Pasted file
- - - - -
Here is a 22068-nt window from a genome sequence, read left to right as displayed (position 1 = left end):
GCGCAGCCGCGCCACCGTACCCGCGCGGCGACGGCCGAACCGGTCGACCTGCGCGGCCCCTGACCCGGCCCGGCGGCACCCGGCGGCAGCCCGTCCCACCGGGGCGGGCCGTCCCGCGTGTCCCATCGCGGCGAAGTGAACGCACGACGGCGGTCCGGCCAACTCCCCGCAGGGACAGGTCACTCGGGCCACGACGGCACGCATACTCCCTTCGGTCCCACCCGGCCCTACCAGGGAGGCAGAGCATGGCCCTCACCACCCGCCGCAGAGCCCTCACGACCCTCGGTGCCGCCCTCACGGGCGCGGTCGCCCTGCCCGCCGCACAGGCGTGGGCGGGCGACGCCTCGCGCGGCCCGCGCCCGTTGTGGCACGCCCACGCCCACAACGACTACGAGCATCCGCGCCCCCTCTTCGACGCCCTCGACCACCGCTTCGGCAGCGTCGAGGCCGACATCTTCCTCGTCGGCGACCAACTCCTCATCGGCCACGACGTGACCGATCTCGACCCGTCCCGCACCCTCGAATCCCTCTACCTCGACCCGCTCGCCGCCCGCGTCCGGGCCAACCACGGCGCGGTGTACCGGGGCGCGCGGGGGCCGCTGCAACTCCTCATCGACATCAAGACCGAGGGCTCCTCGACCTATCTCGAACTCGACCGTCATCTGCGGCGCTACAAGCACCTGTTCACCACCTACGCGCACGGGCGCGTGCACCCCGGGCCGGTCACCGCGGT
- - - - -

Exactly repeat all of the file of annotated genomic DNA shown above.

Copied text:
Here is a 22068-nt window from a genome sequence, read left to right as displayed (position 1 = left end):
GCGCAGCCGCGCCACCGTACCCGCGCGGCGACGGCCGAACCGGTCGACCTGCGCGGCCCCTGACCCGGCCCGGCGGCACCCGGCGGCAGCCCGTCCCACCGGGGCGGGCCGTCCCGCGTGTCCCATCGCGGCGAAGTGAACGCACGACGGCGGTCCGGCCAACTCCCCGCAGGGACAGGTCACTCGGGCCACGACGGCACGCATACTCCCTTCGGTCCCACCCGGCCCTACCAGGGAGGCAGAGCATGGCCCTCACCACCCGCCGCAGAGCCCTCACGACCCTCGGTGCCGCCCTCACGGGCGCGGTCGCCCTGCCCGCCGCACAGGCGTGGGCGGGCGACGCCTCGCGCGGCCCGCGCCCGTTGTGGCACGCCCACGCCCACAACGACTACGAGCATCCGCGCCCCCTCTTCGACGCCCTCGACCACCGCTTCGGCAGCGTCGAGGCCGACATCTTCCTCGTCGGCGACCAACTCCTCATCGGCCACGACGTGACCGATCTCGACCCGTCCCGCACCCTCGAATCCCTCTACCTCGACCCGCTCGCCGCCCGCGTCCGGGCCAACCACGGCGCGGTGTACCGGGGCGCGCGGGGGCCGCTGCAACTCCTCATCGACATCAAGACCGAGGGCTCCTCGACCTATCTCGAACTCGACCGTCATCTGCGGCGCTACAAGCACCTGTTCACCACCTACGCGCACGGGCGCGTGCACCCCGGGCCGGTCACCGCGGT